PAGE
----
Sunday, December 7, 2008

Advent Prose

Apparently Cardinal de Bérulle is behind the Advent Prose Rorate cæli, this compilation of texts from Isaias (and elsewhere, such as Exodus), on a penitential, yet Messianic theme, reflecting our wavering between hope and fear:

Is 45:8ab
R/. Rorate caeli desuper,
et nubes pluant justum.

(Bedew us, heaven, from above;
ye clouds rain down the Just One.)

[Repeat R/. here and after each verse.]

Is 64:9a,b, 10, 11ab
1. Ne irascaris Domine,
ne ultra memineris iniquitatis:
ecce civitas Sancti facta est deserta:
Sion deserta facta est: Jerusalem desolata est:
domus sanctificationis tuae et gloriae tuae,
ubi laudaverunt te patres nostri. 

(Withhold thy wrath from us, O Lord,
and remember no more our evil doing.
Lo, the city of the Holy One is made a desert,
Sion a desert is become: Jerusalem waste and desolate:
the house of thy hallowing presence and of thy glory,
where of old our fathers sang thy praises.)

Is 64:5c; Is 64:6a,cd, 7cd 
2. Peccavimus, / et facti sumus tamquam immundus nos,
et cecidimus quasi folium universi:
et iniquitates nostrae quasi ventus abstulerunt nos:
abscondisti faciem tuam a nobis,
et allisisti nos in manu iniquitatis nostrae.

(We all have sinned, and are become like unto one unclean.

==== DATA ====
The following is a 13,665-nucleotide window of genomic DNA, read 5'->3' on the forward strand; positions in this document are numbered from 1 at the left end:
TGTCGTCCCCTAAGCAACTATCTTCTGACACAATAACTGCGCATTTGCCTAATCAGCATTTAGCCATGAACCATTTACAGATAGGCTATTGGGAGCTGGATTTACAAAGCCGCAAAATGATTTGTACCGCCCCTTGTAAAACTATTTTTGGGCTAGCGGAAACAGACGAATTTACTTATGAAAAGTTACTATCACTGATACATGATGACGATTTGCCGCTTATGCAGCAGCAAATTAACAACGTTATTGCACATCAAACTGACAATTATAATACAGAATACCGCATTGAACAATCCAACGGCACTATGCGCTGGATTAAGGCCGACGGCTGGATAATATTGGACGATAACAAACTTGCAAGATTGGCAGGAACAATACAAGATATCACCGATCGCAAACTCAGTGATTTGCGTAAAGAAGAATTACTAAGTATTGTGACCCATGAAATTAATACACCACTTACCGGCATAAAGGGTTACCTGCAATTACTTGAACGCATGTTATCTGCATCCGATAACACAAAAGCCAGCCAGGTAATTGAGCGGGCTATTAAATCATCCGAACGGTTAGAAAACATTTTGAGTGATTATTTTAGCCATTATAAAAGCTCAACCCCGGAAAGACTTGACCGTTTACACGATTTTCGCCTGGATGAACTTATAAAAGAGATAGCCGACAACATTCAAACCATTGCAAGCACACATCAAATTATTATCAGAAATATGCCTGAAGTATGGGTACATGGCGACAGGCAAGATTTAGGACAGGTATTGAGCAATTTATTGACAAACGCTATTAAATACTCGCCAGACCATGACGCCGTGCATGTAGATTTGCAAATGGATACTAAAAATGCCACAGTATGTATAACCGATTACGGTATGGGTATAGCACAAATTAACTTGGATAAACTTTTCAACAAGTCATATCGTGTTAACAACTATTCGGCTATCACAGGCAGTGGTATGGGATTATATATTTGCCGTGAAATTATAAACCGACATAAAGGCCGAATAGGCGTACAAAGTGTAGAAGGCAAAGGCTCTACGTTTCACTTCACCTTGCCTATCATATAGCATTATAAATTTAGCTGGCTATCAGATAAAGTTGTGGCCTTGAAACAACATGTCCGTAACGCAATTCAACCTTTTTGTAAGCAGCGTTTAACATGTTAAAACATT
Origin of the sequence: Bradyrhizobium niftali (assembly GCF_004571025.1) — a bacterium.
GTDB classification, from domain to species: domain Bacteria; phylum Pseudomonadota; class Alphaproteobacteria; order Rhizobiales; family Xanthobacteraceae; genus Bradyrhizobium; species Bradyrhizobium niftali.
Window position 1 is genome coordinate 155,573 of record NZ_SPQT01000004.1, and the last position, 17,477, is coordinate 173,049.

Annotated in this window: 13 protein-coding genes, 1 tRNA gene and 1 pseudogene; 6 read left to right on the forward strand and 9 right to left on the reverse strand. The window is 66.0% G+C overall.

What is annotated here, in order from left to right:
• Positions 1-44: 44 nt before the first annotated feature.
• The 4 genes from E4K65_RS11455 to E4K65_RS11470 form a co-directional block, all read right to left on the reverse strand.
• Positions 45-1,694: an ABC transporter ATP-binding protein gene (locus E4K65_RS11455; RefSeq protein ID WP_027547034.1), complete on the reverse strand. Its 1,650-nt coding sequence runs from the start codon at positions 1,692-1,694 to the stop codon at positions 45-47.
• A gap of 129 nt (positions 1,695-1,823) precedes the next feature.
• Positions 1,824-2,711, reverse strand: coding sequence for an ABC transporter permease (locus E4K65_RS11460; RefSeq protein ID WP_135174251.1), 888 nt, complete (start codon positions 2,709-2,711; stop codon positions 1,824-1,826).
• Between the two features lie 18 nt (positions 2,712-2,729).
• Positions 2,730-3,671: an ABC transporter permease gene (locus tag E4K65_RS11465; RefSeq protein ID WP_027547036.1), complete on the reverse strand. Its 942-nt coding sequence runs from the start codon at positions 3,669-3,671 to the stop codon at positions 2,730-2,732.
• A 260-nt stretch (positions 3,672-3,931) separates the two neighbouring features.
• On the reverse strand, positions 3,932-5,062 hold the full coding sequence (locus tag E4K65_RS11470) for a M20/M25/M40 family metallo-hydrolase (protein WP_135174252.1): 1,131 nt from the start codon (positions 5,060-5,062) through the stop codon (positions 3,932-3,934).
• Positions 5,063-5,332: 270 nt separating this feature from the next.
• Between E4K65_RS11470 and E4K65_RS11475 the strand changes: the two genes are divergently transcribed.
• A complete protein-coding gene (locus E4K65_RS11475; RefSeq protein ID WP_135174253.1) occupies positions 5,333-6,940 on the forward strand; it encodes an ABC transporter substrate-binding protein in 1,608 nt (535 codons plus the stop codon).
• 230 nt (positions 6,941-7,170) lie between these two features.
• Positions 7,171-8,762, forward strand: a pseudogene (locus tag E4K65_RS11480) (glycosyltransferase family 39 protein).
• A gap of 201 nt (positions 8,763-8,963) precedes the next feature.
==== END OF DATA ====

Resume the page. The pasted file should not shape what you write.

We have fallen low, as a dying leaf falls earthward;
and our iniquities, as a wind have swept us swiftly far.
Thou hast hidden thy face from us, thy people;
thou hast broken us by the weight of our own sinning.)

Cf. Ex 3:7a; Ex 4:13b; Is 16; cf. 14:25d; cf. various
3. Vide Domine afflictionem populi tui, /
et mitte quem missurus es: /
emitte Agnum dominatorem terrae,
de petra deserti ad montem filiae Sion /
ut auferat ipse jugum / captivitatis nostrae.

(Behold, O Lord, the affliction of thy people.
Send quickly him who is to come.
Send forth the Lamb who rules all earthly kingdoms,
from Petra in the desert, to the Mount of the daughter of Sion;
that he may take away the grievous yoke of our subjection.)

Is 40:1a; R/. i of 2nd Sunday of Advent 
(cf. various; cf. Micah 4:9a,d; 
cf. various; cf. Is 43:3ab)
4. Consolamini, consolamini, popule meus: /
cito veniet salus tua: / quare moerore consumeris,
quia innovavit te dolor? / Salvabo te, noli timere, /
ego enim sum Dominus Deus tuus,
Sanctus Israel, Redemptor tuus. 

(Be ye comforted, be ye comforted, O ye my people:
for most speedily comes salvation. Why are ye consumed
with sorrowing, so that your grief has quite transformed you?
I come to save, be no more fearful. For know ye not that I am
your God and Master, Israel’s Holy One, your sole Redeemer.)

We sang this at the Offertory at Mass this Sunday (excepting the last verse, for lack of time, lest we keep Fr Rowe waiting at the altar). I also noticed, while saying Matins, that the fourth verse is taken, except for its first line, from the first Responsory of this Sunday's Office, slightly abbreviated.

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